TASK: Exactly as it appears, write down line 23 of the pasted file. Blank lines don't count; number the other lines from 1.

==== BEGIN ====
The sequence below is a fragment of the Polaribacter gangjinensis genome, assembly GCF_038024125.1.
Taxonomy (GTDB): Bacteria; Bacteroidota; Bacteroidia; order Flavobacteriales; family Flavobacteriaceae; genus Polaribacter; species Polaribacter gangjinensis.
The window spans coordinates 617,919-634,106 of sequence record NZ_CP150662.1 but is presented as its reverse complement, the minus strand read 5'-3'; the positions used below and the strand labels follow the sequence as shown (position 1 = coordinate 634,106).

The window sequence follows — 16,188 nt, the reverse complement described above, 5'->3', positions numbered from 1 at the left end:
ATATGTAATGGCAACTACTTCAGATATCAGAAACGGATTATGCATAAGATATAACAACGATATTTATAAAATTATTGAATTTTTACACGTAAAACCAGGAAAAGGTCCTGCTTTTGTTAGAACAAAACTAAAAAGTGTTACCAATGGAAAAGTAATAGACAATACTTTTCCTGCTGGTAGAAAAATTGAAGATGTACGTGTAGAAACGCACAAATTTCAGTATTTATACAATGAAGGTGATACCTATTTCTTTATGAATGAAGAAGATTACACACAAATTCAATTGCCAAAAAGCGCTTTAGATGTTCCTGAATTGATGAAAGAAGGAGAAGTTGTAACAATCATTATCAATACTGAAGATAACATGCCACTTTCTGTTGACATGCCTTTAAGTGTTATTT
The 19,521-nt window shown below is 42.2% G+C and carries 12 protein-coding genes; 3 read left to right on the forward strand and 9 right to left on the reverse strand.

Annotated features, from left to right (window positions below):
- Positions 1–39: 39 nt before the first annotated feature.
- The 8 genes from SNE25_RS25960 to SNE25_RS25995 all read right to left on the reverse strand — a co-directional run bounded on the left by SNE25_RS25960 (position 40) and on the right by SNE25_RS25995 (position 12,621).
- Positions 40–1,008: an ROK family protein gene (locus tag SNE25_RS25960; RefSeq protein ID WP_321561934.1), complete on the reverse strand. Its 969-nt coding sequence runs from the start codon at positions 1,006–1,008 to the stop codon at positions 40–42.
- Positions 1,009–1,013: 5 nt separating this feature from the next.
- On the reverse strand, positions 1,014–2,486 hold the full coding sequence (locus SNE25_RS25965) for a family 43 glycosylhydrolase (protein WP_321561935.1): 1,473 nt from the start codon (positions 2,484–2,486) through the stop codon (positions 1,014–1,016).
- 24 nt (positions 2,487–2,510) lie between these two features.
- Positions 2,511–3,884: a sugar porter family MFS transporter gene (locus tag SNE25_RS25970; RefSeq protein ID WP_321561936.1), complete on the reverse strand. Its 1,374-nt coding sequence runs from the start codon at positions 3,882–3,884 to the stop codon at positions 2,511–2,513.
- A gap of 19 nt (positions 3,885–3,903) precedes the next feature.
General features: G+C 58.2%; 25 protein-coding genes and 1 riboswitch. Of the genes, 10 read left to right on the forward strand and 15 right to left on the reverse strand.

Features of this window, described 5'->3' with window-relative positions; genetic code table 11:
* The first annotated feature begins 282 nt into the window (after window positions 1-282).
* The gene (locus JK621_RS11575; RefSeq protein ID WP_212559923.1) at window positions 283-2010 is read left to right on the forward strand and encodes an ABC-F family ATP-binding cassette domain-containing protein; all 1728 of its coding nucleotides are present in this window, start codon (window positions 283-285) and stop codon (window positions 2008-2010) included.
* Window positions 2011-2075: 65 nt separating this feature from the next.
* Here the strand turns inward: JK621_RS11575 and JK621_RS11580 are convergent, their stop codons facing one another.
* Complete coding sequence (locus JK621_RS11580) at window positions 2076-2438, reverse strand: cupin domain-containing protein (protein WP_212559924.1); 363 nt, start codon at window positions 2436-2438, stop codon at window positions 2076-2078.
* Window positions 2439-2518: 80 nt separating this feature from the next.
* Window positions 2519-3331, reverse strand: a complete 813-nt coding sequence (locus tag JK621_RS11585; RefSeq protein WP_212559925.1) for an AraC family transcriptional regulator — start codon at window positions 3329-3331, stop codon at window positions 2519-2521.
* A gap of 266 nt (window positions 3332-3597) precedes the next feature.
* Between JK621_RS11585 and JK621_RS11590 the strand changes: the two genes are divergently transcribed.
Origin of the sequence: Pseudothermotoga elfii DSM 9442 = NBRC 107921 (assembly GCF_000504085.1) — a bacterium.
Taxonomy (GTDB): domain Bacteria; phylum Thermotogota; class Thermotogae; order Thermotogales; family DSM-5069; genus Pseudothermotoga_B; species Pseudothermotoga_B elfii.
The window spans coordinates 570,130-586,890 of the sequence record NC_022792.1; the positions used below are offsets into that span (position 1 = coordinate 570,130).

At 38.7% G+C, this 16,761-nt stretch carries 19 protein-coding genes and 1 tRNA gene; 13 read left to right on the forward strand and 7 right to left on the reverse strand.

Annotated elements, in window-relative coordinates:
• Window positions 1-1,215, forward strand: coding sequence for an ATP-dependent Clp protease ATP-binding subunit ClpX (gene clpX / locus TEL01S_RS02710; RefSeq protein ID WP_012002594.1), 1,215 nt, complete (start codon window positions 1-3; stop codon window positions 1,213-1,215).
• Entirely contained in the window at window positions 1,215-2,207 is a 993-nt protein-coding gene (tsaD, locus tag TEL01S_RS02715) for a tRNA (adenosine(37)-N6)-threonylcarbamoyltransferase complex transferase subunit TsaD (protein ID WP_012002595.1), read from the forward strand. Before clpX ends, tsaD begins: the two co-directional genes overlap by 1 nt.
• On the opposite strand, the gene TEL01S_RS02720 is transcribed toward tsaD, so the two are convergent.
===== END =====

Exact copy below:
* Window positions 2439-2518: 80 nt separating this feature from the next.